Tuesday, August 28, 2007

Pane Rustica, or Summorum Pontificum Bread

We baked 40 loaves of this bread between July 7 and September 14 to celebrate the liberation of the Traditional Latin Mass after nearly 40 years in captivity! This is the most amazing bread you'll ever bake! You don't have to knead it--in fact, you don't even have to touch it (just like the Traditional Latin Mass!). What you get is a crusty, chewy bread with big beautiful pores that can stand up to even the hottest French Onion Soup. Slice it nice and thin with an electric knife and you can make paninis like nobody's business! In the summertime cover thick slices with drizzled olive oil, fresh chopped tomatoes, oregano, s&p for a fresh pizzina to die for! Perfect for Panzanella, French Dipped Sandwiches--perfect for just about anything. Simply perfect, just like the Traditional Latin Mass!
Basically, you let it rise for 20 hours, one hour for each century since Christ instituted the Mass, and then you bake it for 40 minutes, one minute for each year it was eclipsed by a fabricated liturgy.

Adapted from Jim Lahey, Sullivan Street Bakery

Time: About 40 minutes plus 20 hours rising

3 cups all-purpose or bread flour, more for dusting
¼ teaspoon instant yeast
1¼ teaspoons salt
Cornmeal or wheat bran as needed

1. In a large bowl combine flour, yeast and salt. Add 1 5/8 cups water, and stir until blended; dough will be shaggy and sticky. Cover bowl with plastic wrap. Let dough rest at least 12 hours, preferably about 18, at warm room temperature, about 70 degrees.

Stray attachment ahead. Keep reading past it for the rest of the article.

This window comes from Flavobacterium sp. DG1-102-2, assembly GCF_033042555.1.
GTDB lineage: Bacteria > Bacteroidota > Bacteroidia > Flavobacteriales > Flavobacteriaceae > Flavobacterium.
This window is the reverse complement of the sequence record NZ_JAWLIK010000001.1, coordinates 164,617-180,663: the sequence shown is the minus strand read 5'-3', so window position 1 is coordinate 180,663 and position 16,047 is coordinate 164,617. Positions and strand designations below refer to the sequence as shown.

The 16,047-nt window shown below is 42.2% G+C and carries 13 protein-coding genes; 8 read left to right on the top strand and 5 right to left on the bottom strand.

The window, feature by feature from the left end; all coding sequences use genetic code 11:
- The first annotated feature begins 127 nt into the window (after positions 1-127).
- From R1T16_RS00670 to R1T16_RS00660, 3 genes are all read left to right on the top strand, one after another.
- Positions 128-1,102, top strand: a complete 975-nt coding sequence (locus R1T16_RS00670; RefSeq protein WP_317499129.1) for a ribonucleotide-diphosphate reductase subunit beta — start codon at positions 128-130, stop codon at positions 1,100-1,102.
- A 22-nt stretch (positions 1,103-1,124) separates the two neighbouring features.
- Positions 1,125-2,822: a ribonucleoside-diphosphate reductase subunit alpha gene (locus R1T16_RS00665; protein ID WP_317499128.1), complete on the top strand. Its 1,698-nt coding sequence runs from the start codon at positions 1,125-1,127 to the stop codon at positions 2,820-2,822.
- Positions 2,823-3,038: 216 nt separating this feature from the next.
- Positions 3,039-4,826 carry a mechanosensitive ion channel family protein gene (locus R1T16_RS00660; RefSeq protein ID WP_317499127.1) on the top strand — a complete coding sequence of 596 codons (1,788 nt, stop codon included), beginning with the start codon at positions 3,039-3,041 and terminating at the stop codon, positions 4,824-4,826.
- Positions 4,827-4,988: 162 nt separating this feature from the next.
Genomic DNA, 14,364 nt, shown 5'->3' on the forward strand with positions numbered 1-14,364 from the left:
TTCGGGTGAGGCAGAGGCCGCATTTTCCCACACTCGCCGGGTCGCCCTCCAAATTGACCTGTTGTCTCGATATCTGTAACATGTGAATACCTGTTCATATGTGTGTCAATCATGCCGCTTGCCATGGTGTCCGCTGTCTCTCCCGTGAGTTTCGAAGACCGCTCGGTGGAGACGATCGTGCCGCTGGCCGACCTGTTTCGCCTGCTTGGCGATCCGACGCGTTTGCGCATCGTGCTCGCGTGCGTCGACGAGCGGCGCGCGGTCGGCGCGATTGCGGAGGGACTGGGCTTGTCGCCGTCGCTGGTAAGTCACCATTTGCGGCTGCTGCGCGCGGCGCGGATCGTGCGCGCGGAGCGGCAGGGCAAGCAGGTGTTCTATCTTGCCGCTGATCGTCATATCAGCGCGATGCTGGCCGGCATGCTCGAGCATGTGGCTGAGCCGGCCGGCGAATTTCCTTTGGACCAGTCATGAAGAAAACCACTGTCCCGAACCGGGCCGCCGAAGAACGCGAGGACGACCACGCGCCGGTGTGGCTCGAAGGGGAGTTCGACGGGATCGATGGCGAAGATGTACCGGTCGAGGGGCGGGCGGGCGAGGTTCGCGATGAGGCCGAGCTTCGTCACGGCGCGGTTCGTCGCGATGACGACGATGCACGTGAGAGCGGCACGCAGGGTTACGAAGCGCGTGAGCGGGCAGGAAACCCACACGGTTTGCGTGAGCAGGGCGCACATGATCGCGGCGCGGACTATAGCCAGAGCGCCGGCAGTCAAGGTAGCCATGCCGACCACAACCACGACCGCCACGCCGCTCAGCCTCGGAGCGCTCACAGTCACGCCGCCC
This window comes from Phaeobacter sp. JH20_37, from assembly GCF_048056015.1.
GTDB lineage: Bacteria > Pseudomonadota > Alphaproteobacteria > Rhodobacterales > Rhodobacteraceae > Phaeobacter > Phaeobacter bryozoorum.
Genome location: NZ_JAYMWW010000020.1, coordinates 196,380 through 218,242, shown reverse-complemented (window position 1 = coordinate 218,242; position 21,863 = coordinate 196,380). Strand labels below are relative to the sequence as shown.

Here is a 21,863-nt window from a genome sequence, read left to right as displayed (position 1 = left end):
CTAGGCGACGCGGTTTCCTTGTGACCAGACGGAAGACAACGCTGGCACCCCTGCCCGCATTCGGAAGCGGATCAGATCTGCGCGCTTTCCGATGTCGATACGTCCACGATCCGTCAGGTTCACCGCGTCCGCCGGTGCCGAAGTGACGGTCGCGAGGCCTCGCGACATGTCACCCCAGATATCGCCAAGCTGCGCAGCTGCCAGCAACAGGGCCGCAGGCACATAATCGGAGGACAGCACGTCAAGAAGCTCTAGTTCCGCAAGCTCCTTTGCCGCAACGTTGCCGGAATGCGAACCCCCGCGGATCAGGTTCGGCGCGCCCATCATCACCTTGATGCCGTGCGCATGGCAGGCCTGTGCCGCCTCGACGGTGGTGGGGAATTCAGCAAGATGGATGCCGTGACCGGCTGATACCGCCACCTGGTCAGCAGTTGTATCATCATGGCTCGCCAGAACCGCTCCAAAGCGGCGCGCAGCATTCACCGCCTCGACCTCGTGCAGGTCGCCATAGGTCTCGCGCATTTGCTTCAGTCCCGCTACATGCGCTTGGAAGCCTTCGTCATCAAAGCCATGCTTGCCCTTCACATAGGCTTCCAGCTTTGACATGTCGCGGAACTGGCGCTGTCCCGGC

2. Dough is ready when its surface is dotted with bubbles. Lightly flour a work surface and place dough on it; sprinkle it with a little more flour and fold it over on itself once or twice. Cover loosely with plastic wrap and let rest about 15 minutes.

3. Using just enough flour to keep dough from sticking to work surface or to your fingers, gently and quickly shape dough into a ball. Generously coat a cotton towel (not terry cloth) with flour, wheat bran or cornmeal; put dough seam side down on towel and dust with more flour, bran or cornmeal. Cover with another cotton towel and let rise for about 2 hours. When it is ready, dough will be more than double in size and will not readily spring back when poked with a finger.

4. At least a half-hour before dough is ready, heat oven to 450 degrees. Put a 6- to 8-quart heavy covered pot (cast iron, enamel, Pyrex or ceramic) in oven as it heats. When dough is ready, carefully remove pot from oven. Slide your hand under towel and turn dough over into pot, seam side up; it may look like a mess, but that is O.K. Shake pan once or twice if dough is unevenly distributed; it will straighten out as it bakes. Cover with lid and bake 20 minutes, then remove lid and bake another 20 minutes, until loaf is beautifully browned. Cool on a rack.

Yield: One 1½-pound loaf.
HT: My Dad, for tracking this gem down!
Buon Apetito!

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